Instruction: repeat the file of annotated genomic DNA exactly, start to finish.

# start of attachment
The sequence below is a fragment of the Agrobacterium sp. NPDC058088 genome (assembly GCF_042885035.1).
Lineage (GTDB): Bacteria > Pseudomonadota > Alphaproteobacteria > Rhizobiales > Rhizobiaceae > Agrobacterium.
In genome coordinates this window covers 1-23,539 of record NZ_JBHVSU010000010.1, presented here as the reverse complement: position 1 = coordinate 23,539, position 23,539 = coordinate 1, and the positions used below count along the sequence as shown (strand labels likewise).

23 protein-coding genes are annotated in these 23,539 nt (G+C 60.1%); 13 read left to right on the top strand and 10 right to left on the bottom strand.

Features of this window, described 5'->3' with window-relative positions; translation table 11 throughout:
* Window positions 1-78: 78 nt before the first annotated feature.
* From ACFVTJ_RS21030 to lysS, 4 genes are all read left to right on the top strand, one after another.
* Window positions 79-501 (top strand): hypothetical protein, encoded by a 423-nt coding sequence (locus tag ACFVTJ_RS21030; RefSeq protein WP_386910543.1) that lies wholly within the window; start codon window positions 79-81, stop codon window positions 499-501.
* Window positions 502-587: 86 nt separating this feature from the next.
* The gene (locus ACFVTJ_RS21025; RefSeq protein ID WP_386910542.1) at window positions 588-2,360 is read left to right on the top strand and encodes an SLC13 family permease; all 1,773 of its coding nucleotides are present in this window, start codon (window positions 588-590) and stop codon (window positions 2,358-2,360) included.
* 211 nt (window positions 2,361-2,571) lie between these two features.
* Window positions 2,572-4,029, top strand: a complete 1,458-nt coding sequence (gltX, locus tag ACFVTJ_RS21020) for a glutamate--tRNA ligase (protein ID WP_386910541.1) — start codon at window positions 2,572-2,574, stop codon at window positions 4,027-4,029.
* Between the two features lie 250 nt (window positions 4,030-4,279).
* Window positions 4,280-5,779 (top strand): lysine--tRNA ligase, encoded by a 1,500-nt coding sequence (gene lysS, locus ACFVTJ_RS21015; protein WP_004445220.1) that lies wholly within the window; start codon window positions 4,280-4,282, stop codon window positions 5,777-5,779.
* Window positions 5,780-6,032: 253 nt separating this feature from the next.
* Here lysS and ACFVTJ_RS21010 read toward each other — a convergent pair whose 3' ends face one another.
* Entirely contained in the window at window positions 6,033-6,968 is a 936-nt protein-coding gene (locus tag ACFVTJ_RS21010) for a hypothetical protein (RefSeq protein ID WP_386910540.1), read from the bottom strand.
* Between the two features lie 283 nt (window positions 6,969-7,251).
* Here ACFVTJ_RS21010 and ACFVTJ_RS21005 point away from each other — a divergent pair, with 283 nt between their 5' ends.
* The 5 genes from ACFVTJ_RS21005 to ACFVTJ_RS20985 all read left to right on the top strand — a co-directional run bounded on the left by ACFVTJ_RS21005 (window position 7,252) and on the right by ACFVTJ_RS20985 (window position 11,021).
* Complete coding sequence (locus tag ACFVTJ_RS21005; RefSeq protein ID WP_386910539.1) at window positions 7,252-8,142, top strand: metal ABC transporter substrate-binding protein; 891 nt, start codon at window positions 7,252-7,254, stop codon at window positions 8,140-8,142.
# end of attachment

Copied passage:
The sequence below is a fragment of the Agrobacterium sp. NPDC058088 genome (assembly GCF_042885035.1).
Lineage (GTDB): Bacteria > Pseudomonadota > Alphaproteobacteria > Rhizobiales > Rhizobiaceae > Agrobacterium.
In genome coordinates this window covers 1-23,539 of record NZ_JBHVSU010000010.1, presented here as the reverse complement: position 1 = coordinate 23,539, position 23,539 = coordinate 1, and the positions used below count along the sequence as shown (strand labels likewise).

23 protein-coding genes are annotated in these 23,539 nt (G+C 60.1%); 13 read left to right on the top strand and 10 right to left on the bottom strand.

Features of this window, described 5'->3' with window-relative positions; translation table 11 throughout:
* Window positions 1-78: 78 nt before the first annotated feature.
* From ACFVTJ_RS21030 to lysS, 4 genes are all read left to right on the top strand, one after another.
* Window positions 79-501 (top strand): hypothetical protein, encoded by a 423-nt coding sequence (locus tag ACFVTJ_RS21030; RefSeq protein WP_386910543.1) that lies wholly within the window; start codon window positions 79-81, stop codon window positions 499-501.
* Window positions 502-587: 86 nt separating this feature from the next.
* The gene (locus ACFVTJ_RS21025; RefSeq protein ID WP_386910542.1) at window positions 588-2,360 is read left to right on the top strand and encodes an SLC13 family permease; all 1,773 of its coding nucleotides are present in this window, start codon (window positions 588-590) and stop codon (window positions 2,358-2,360) included.
* 211 nt (window positions 2,361-2,571) lie between these two features.
* Window positions 2,572-4,029, top strand: a complete 1,458-nt coding sequence (gltX, locus tag ACFVTJ_RS21020) for a glutamate--tRNA ligase (protein ID WP_386910541.1) — start codon at window positions 2,572-2,574, stop codon at window positions 4,027-4,029.
* Between the two features lie 250 nt (window positions 4,030-4,279).
* Window positions 4,280-5,779 (top strand): lysine--tRNA ligase, encoded by a 1,500-nt coding sequence (gene lysS, locus ACFVTJ_RS21015; protein WP_004445220.1) that lies wholly within the window; start codon window positions 4,280-4,282, stop codon window positions 5,777-5,779.
* Window positions 5,780-6,032: 253 nt separating this feature from the next.
* Here lysS and ACFVTJ_RS21010 read toward each other — a convergent pair whose 3' ends face one another.
* Entirely contained in the window at window positions 6,033-6,968 is a 936-nt protein-coding gene (locus tag ACFVTJ_RS21010) for a hypothetical protein (RefSeq protein ID WP_386910540.1), read from the bottom strand.
* Between the two features lie 283 nt (window positions 6,969-7,251).
* Here ACFVTJ_RS21010 and ACFVTJ_RS21005 point away from each other — a divergent pair, with 283 nt between their 5' ends.
* The 5 genes from ACFVTJ_RS21005 to ACFVTJ_RS20985 all read left to right on the top strand — a co-directional run bounded on the left by ACFVTJ_RS21005 (window position 7,252) and on the right by ACFVTJ_RS20985 (window position 11,021).
* Complete coding sequence (locus tag ACFVTJ_RS21005; RefSeq protein ID WP_386910539.1) at window positions 7,252-8,142, top strand: metal ABC transporter substrate-binding protein; 891 nt, start codon at window positions 7,252-7,254, stop codon at window positions 8,140-8,142.